Jun 08
2019

As we all know, the second season of “Big Little Lies” will premiere this Sunday on HBO, and the reviews coming in make it even a bit more eager-anticipated. A collection focused on Meryl’s performance is below, alongside new production stills from the series.

Vanity Fair, Sonia Saraiya (June 05, 2019)
Streep’s performance – erratic, buttoned-up, and confrontational – is going to win her an Emmy. She’s mesmerizing as the grieving Mary Louise; in one scene with Celeste and her grandsons, she encourages them to scream to release their emotions, then demonstrates herself. To Maddie’s consternation, Mary Louise is impossible to intimidate; the older woman makes faces and sucks in her teeth, responding to the pressure to conform with the strength of weirdness. Watching Streep go toe-to-toe with Witherspoon—who, with catty, self-deluded Maddie, is doing some of her career-best work—is Olympic-level barb-trading, the most satisfying meanness in the show.

Rolling Stone, Alan Sepinwall (June 05, 2019)
Working under a muted brown wig, with a clipped and slightly nasal voice, Streep is a passive-aggressive wonder as Mary Louise. The character as written can be cartoonishly awful at times, even though she’s meant to be processing grief over her son — and struggling with the news that her sweet boy grew up to be a wife-beater and a rapist. But Streep finds nuance in the awfulness while also going big when moments call for it. (You won’t forget the sound of her screaming anytime soon.)

USA Today, Kelly Lawler (June 07, 2019)
Lots of praise and attention will be given to Streep, but in many ways, the Oscar-winning actress is incidental to the success of Season 2. She’s wonderful, as she almost always is, but the real joy of “Lies” is the five core women, who have made their characters feel so lived in. For once, Hollywood has found a way to gracefully re-create a phenomenon.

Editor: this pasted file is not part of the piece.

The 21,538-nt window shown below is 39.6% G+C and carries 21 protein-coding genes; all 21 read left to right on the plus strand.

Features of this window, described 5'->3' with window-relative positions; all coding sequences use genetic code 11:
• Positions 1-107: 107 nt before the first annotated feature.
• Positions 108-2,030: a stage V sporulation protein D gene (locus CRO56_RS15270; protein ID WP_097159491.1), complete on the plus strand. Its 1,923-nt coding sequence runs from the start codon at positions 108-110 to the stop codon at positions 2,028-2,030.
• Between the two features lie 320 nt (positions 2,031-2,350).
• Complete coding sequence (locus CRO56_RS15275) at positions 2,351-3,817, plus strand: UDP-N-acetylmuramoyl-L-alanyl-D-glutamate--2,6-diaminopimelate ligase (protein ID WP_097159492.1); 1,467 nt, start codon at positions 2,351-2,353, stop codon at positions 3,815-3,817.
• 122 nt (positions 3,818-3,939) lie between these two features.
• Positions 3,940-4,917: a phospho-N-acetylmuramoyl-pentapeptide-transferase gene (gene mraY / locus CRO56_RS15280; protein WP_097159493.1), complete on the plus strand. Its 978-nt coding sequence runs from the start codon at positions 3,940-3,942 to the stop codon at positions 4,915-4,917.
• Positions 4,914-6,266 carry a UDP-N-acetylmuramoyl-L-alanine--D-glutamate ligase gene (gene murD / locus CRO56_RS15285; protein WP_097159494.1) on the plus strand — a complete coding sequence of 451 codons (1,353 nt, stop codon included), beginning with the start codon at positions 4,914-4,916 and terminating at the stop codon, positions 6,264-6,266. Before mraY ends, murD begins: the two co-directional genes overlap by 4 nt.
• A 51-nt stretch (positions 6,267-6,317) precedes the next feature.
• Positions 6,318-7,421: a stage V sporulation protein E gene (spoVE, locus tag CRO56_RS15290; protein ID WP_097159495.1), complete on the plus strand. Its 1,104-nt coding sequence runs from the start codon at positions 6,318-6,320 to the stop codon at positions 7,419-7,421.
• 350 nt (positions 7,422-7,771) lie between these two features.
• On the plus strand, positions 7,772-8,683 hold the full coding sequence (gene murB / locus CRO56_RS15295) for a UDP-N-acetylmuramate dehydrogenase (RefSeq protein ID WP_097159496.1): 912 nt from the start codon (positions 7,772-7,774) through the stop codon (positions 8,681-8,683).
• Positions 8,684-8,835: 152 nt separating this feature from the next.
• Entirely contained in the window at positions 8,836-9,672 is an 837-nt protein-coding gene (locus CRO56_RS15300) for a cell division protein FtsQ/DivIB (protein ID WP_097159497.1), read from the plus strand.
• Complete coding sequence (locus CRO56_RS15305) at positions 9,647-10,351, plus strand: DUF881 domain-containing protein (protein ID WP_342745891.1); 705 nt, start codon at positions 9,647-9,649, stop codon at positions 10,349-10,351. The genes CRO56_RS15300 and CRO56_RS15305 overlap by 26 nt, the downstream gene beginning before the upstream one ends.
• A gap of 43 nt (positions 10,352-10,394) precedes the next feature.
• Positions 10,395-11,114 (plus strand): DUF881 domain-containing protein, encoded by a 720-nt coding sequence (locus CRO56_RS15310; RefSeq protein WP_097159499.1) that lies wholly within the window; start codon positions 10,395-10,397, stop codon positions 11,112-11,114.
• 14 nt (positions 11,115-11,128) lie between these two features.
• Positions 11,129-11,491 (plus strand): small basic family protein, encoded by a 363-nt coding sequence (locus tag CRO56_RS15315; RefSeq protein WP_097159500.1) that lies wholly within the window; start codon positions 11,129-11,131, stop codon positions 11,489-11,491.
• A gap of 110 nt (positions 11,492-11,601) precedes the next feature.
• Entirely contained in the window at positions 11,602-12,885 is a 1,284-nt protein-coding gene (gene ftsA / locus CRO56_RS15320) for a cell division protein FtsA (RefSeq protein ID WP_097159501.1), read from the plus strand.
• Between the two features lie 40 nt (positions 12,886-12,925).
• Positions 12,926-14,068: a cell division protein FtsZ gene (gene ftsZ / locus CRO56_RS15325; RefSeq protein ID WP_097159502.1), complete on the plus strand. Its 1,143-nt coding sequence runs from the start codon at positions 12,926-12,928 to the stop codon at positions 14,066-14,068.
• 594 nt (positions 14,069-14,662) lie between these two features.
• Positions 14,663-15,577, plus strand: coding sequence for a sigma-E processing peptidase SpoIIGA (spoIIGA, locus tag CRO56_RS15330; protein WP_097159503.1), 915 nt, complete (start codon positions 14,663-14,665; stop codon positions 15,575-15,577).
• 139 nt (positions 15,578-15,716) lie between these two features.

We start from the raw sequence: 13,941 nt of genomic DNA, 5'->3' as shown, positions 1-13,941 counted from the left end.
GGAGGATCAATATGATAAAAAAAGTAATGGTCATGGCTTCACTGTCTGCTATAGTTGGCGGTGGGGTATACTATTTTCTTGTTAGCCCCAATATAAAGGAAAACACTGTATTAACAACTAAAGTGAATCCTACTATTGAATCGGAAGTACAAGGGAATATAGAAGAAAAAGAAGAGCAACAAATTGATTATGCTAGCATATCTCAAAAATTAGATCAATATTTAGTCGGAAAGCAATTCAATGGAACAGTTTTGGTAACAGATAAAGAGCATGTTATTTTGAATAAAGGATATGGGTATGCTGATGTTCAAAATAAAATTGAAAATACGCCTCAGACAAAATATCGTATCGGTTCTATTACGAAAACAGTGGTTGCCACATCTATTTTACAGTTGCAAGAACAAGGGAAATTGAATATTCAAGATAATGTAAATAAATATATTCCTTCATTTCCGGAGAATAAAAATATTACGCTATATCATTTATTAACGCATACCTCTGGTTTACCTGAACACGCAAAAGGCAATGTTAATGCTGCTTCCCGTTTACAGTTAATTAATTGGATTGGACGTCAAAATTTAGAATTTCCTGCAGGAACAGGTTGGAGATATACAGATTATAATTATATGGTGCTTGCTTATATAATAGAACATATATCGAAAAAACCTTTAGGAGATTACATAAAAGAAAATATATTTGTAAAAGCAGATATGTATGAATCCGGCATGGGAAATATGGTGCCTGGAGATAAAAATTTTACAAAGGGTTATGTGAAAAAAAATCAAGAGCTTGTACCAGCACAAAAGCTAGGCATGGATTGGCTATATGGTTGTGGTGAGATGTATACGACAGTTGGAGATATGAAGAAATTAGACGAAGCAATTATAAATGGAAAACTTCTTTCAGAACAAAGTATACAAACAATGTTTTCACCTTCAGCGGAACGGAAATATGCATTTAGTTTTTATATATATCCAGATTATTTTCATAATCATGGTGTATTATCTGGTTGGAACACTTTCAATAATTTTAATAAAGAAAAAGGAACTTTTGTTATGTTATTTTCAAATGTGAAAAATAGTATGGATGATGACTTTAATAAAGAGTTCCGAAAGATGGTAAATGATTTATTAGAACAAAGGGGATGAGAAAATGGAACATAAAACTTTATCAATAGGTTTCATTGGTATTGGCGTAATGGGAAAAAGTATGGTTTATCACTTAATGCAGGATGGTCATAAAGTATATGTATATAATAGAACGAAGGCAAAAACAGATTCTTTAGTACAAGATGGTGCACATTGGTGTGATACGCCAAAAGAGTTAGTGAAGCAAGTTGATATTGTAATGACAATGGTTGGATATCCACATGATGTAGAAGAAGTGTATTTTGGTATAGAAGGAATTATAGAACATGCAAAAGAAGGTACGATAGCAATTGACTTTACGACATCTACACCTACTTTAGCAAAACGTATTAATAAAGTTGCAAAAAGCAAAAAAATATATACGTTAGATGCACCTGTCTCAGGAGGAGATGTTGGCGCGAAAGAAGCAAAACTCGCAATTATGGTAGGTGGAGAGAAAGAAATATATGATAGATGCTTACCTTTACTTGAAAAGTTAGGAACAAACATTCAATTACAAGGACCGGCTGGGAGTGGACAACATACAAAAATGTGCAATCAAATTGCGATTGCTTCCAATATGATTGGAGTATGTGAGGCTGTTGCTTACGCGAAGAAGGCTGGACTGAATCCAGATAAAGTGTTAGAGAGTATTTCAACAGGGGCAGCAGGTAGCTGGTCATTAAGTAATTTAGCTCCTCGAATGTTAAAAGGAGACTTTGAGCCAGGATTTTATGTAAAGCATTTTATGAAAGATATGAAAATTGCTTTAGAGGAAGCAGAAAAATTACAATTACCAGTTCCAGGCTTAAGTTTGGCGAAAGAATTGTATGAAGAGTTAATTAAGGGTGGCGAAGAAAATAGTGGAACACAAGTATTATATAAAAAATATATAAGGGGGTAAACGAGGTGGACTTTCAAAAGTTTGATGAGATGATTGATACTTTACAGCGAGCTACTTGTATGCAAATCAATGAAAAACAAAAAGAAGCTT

The Globe and Mail, John Doyle (June 07, 2019)
Streep is shockingly good here, as you might expect. Mary Louise is a demon in mousy disguise. There’s a beautiful scene in the first episode in which she’s chatting amiably with Madeline (Witherspoon.) It seems inconsequential until Mary Louise sizes up Madeline, remarks on how short she is and announces, “I find little people to be untrustworthy.” This is one icily determined and dangerous mother-in-law.

The New York Times, James Poniewozik (June 06, 2019)
Streep could play a parking meter and imbue it with human depth. Her passive-aggressive line readings and gestures (worrying a little gold crucifix on a chain as she passes judgment) are pristine. She’s drab and terrifying, a shark in a cardigan. In the first episode, she erupts from a meek smile into a shriek of grief, and that sound is the wail of every actress who will have to go up against her at the Emmys.

Entertainment Weekly, Darren Franich (June 05, 2019)
There’s a lot to enjoy, though. Director Andrea Arnold crafts a complicated portrait of women trying (maybe failing?) to get along. In the three episodes I’ve seen, Mary Louise is an amateur sleuth, popping up in other storylines via Very Special Guest Star narrative magic. But there’s lingering tension in her ongoing refusal to believe the worst about her dead son — and her corresponding willingness to distrust the women he hurt.